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'He thought big' | SA boy's drive to fight hunger continues in his memory

"He had so many missions; So many things he wanted to do (and) ways he wanted to make the world better," his mom says.

SAN ANTONIO, Texas — Even in death, one of San Antonio’s greatest angels continues to give back.

Rowan Windham got the idea to help feed children when he saw a cereal drive at Methodist Children's Hospital.

Windham was always a child of purpose. And one whose presence is still felt today, thanks to his giant heart. “With every breath I take, I miss him. And it's very hard to continue to live without Rowan."

The days aren't always easy for Carrie Windham since her baby boy died nearly three years ago. “He had Shwachman Diamond Syndrome. It affected his blood, his pancreas and his bone marrow. So it made him very susceptible to illness."

His condition made going to school impossible. He had a strict diet which barred eating most regular food. He couldn't even have ice cream.

“He loved his life,” Carrie said. “He loved every single day of his life. He's famous for saying it even in the worst of times."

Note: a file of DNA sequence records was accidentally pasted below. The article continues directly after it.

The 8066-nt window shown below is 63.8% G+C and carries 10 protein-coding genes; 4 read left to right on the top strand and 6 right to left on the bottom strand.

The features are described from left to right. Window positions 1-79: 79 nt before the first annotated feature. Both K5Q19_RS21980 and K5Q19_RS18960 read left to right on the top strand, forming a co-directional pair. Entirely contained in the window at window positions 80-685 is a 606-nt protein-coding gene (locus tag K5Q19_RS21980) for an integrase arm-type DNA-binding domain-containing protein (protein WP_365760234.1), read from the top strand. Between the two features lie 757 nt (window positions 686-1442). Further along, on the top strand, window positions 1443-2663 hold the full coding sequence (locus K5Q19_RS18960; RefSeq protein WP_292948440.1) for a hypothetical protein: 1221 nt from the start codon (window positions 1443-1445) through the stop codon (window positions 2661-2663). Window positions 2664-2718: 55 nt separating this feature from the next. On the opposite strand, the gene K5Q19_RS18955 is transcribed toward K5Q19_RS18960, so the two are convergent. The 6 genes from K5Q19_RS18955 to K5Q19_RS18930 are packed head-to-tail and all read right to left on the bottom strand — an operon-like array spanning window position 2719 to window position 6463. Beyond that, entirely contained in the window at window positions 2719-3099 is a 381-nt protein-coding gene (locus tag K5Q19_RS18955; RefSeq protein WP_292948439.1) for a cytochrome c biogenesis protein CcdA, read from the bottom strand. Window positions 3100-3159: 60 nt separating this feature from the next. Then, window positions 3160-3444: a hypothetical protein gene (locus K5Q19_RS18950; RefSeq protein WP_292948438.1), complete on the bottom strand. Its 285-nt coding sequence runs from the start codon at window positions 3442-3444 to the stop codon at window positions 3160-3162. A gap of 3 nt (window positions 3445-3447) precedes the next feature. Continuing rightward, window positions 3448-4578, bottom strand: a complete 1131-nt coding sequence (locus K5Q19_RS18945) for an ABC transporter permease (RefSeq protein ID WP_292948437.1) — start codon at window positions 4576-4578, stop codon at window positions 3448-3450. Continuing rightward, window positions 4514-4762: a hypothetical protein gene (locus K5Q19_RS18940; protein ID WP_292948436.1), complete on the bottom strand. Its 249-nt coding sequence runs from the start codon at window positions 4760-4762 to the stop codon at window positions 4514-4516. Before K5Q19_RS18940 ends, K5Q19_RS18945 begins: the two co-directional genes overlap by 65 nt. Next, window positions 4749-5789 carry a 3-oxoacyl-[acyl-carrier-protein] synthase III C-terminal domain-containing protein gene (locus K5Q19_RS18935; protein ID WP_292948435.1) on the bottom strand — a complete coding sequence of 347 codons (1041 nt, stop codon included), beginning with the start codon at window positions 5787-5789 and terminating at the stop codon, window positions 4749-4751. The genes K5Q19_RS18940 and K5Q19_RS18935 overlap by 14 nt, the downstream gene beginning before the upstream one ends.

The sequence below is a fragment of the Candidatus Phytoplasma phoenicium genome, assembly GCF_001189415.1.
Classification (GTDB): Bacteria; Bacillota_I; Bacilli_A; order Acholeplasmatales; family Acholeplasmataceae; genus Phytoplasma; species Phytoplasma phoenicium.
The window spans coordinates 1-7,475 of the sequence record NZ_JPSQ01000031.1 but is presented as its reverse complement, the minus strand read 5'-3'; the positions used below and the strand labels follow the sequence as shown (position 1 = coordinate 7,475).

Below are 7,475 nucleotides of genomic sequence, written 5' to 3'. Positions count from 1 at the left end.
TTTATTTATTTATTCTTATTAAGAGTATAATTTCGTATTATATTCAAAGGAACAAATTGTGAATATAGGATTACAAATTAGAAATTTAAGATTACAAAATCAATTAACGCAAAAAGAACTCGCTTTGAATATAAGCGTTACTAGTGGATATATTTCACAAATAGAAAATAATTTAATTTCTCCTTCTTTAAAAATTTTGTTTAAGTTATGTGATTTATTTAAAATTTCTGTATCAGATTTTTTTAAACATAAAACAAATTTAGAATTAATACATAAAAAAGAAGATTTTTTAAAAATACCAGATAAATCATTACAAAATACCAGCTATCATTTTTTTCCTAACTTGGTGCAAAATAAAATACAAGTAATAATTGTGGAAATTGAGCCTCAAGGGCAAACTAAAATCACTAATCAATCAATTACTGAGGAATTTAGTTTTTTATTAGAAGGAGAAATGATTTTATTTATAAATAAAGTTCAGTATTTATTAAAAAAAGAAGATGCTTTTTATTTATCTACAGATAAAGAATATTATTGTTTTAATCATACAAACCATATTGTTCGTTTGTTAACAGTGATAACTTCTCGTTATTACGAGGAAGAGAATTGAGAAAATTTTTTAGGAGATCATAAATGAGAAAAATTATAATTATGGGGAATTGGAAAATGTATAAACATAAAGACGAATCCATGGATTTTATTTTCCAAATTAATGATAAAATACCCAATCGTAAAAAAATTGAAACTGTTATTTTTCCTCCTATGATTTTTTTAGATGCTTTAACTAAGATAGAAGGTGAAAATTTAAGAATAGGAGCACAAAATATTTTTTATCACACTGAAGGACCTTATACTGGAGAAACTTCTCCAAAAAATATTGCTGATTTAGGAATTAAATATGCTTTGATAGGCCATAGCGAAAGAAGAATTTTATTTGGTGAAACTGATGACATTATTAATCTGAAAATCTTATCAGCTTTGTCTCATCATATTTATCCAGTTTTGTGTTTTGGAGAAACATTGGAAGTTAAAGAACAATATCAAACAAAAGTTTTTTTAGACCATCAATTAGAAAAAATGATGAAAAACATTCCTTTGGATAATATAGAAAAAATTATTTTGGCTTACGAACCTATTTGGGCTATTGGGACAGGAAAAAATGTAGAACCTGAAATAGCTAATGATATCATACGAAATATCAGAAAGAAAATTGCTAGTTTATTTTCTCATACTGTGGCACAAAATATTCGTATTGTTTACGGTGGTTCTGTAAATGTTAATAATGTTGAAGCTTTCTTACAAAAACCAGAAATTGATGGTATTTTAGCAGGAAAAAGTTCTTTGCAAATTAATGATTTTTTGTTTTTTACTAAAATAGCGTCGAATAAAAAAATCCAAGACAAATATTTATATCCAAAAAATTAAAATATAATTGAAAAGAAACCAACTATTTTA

Medical turmoil was his norm. In fact, he spent most of his days in the hospital. ”I know he had 99 surgeries,” Carrie said. “I know that. And it was like 1,800 days plus in the hospital including the last six months straight of his life."

But none of that ever stopped the desire of charity from flowing through his veins. Where there was a cause, Rowan found a way.

"He had so many missions; So many things he wanted to do,” said Carrie. “Ways he wanted to make the world better. And I think that by me continuing those is the way that i keep him in this world and the way that other people do too."

One of his major efforts came as he walked through the hospital after major abdominal surgery. It was a cereal drive to feed children who might not eat. “He said mom i don't want any more visitors to bring me toys. I want them to bring me toys for the food bank."

The irony: Rowan was never able to eat the cereal he sought to provide.

His effort grew in popularity. In fact, Children's Methodist Hospital named the cereal drive after him. "When they renamed it after him they went to over 130,000 servings. Last year was over 200,000 servings. And this year i think it's going to blow that out of the water."

Rowan lived only 10 years before he died. Yet, his legacy is still being reported across the globe, from Japan to Germany. It's all because he grasped the concept of doing big things in a way we could all learn.

“And he said even if you're helping one person, you're helping the world and it's already big,” said Carrie. “And I think about that. He was right. He thought big, but even in the smallest of things he knew how big they were. And to me, for him to see how truly big this has gotten would just blow his mind."

It's an answer from the little boy who opened his arms and heart to the world.